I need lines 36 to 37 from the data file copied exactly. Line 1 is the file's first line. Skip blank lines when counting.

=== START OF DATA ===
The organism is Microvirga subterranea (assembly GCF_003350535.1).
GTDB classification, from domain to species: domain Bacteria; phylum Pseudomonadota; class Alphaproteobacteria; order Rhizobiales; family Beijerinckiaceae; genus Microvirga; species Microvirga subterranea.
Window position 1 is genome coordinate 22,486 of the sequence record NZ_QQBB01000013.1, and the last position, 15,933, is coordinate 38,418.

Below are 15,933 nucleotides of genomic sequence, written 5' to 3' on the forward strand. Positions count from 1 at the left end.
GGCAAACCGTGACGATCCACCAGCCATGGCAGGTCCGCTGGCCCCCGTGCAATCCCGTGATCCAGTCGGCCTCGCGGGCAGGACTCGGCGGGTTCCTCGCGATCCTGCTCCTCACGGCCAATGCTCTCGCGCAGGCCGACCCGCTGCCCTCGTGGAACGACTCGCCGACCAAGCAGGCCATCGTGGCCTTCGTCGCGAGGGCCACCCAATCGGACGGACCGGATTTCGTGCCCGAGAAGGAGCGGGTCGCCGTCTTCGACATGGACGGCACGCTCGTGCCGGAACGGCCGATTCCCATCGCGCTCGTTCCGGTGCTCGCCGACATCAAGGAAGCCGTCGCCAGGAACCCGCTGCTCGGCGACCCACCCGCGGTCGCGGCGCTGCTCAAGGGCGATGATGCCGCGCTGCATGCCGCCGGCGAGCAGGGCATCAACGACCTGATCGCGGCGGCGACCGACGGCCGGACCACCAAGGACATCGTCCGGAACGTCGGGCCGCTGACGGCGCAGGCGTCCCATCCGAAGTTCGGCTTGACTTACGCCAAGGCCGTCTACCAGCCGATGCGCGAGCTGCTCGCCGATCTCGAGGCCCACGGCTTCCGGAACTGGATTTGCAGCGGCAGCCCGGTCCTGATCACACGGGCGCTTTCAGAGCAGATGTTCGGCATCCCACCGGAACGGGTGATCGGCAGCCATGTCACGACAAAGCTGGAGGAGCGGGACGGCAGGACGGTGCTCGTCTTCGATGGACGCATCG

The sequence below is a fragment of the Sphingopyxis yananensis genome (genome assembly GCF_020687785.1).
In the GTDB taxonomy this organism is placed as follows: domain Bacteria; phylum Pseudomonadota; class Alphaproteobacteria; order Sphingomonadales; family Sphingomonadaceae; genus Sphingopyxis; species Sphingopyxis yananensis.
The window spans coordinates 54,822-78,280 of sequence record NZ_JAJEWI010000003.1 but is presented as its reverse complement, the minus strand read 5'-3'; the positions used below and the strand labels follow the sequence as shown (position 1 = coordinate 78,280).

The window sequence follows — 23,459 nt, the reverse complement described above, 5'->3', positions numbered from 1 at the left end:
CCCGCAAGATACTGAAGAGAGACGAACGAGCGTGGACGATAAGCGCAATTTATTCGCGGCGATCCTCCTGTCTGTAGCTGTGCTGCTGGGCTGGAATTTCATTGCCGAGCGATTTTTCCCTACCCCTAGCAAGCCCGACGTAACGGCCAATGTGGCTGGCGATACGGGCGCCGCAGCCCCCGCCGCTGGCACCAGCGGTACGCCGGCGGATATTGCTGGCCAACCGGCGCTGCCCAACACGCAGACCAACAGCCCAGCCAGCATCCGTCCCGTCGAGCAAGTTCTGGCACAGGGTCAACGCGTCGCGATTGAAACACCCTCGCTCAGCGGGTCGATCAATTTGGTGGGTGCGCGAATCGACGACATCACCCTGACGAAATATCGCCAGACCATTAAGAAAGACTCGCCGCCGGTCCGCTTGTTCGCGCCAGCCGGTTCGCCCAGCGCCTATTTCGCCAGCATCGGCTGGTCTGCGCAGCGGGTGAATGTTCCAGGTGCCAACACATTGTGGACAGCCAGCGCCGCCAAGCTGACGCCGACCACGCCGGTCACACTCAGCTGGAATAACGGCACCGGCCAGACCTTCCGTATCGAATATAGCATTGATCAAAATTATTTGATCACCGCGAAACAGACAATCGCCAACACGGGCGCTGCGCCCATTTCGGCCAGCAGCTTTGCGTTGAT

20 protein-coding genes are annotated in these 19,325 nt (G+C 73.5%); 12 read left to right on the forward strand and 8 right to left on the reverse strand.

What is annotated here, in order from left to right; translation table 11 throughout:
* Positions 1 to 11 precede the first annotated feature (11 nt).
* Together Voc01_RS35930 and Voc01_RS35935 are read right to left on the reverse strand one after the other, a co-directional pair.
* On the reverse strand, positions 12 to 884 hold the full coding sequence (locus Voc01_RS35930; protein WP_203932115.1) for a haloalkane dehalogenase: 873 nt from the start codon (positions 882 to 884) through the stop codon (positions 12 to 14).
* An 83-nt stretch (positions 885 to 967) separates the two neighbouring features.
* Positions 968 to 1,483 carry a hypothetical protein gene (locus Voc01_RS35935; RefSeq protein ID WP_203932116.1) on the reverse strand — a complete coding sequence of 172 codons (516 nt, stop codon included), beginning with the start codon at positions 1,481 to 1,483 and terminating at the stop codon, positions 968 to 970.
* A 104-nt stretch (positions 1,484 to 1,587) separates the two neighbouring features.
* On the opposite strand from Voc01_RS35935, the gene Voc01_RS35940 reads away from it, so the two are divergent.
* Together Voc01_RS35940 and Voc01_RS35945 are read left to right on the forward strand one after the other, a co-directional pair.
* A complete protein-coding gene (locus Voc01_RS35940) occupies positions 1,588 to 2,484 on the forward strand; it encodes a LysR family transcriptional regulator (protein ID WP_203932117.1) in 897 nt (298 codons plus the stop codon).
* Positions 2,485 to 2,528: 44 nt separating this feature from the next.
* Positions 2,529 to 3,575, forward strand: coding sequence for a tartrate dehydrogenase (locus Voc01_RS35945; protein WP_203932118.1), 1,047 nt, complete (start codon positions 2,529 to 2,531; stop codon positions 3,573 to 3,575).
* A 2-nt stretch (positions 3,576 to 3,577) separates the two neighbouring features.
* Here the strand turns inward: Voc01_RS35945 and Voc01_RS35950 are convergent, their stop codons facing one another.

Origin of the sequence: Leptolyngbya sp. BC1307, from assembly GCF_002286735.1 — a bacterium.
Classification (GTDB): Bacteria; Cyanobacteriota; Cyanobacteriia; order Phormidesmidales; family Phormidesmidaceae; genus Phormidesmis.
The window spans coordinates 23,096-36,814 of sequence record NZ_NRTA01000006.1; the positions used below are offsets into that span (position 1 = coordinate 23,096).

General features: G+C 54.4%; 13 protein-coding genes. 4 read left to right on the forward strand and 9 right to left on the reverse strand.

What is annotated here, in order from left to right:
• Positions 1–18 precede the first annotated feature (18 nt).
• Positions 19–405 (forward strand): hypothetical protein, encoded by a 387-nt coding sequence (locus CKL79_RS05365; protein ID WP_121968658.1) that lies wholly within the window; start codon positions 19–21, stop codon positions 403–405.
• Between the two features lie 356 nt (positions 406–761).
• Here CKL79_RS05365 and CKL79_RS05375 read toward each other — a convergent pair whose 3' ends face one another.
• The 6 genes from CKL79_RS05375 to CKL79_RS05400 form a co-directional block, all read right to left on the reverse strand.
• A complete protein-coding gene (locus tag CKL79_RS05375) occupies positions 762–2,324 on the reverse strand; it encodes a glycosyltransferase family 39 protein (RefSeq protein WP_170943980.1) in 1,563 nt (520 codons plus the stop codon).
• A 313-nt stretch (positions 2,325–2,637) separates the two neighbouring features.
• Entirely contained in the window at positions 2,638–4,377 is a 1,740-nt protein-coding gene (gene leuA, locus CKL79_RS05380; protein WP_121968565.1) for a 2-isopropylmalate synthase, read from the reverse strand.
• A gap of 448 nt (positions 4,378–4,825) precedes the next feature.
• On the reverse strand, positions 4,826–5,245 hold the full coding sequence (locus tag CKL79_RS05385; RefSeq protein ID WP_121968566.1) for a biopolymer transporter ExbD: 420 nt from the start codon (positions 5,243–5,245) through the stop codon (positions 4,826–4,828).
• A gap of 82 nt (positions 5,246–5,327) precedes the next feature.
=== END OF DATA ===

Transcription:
• A complete protein-coding gene (locus tag CKL79_RS05375) occupies positions 762–2,324 on the reverse strand; it encodes a glycosyltransferase family 39 protein (RefSeq protein WP_170943980.1) in 1,563 nt (520 codons plus the stop codon).
• A 313-nt stretch (positions 2,325–2,637) separates the two neighbouring features.